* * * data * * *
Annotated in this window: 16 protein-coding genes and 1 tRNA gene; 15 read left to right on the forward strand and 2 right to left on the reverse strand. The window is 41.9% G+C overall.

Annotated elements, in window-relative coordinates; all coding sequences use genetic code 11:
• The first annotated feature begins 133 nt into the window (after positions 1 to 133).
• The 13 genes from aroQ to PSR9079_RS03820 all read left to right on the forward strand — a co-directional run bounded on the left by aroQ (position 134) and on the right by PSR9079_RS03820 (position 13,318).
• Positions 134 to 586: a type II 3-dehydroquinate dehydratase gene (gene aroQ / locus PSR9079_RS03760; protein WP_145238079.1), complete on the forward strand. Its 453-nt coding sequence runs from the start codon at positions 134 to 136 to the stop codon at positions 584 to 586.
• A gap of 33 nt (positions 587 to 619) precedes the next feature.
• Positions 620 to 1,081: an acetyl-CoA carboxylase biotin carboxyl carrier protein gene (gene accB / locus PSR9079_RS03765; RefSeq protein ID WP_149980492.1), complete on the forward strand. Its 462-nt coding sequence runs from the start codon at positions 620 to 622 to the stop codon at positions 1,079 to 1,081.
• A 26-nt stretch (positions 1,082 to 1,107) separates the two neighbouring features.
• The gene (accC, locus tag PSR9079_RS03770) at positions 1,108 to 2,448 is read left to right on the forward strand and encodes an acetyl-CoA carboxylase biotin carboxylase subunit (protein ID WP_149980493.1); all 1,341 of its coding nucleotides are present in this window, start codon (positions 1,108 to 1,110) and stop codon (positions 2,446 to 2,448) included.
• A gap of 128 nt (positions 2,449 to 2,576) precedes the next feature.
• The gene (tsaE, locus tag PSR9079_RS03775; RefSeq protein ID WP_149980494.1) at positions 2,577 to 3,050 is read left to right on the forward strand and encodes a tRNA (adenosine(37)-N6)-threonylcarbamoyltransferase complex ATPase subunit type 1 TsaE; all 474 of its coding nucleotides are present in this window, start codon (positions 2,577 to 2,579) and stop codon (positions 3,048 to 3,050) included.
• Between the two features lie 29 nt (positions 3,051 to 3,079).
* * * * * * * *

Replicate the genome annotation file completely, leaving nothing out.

Annotated in this window: 16 protein-coding genes and 1 tRNA gene; 15 read left to right on the forward strand and 2 right to left on the reverse strand. The window is 41.9% G+C overall.

Annotated elements, in window-relative coordinates; all coding sequences use genetic code 11:
• The first annotated feature begins 133 nt into the window (after positions 1 to 133).
• The 13 genes from aroQ to PSR9079_RS03820 all read left to right on the forward strand — a co-directional run bounded on the left by aroQ (position 134) and on the right by PSR9079_RS03820 (position 13,318).
• Positions 134 to 586: a type II 3-dehydroquinate dehydratase gene (gene aroQ / locus PSR9079_RS03760; protein WP_145238079.1), complete on the forward strand. Its 453-nt coding sequence runs from the start codon at positions 134 to 136 to the stop codon at positions 584 to 586.
• A gap of 33 nt (positions 587 to 619) precedes the next feature.
• Positions 620 to 1,081: an acetyl-CoA carboxylase biotin carboxyl carrier protein gene (gene accB / locus PSR9079_RS03765; RefSeq protein ID WP_149980492.1), complete on the forward strand. Its 462-nt coding sequence runs from the start codon at positions 620 to 622 to the stop codon at positions 1,079 to 1,081.
• A 26-nt stretch (positions 1,082 to 1,107) separates the two neighbouring features.
• The gene (accC, locus tag PSR9079_RS03770) at positions 1,108 to 2,448 is read left to right on the forward strand and encodes an acetyl-CoA carboxylase biotin carboxylase subunit (protein ID WP_149980493.1); all 1,341 of its coding nucleotides are present in this window, start codon (positions 1,108 to 1,110) and stop codon (positions 2,446 to 2,448) included.
• A gap of 128 nt (positions 2,449 to 2,576) precedes the next feature.
• The gene (tsaE, locus tag PSR9079_RS03775; RefSeq protein ID WP_149980494.1) at positions 2,577 to 3,050 is read left to right on the forward strand and encodes a tRNA (adenosine(37)-N6)-threonylcarbamoyltransferase complex ATPase subunit type 1 TsaE; all 474 of its coding nucleotides are present in this window, start codon (positions 2,577 to 2,579) and stop codon (positions 3,048 to 3,050) included.
• Between the two features lie 29 nt (positions 3,051 to 3,079).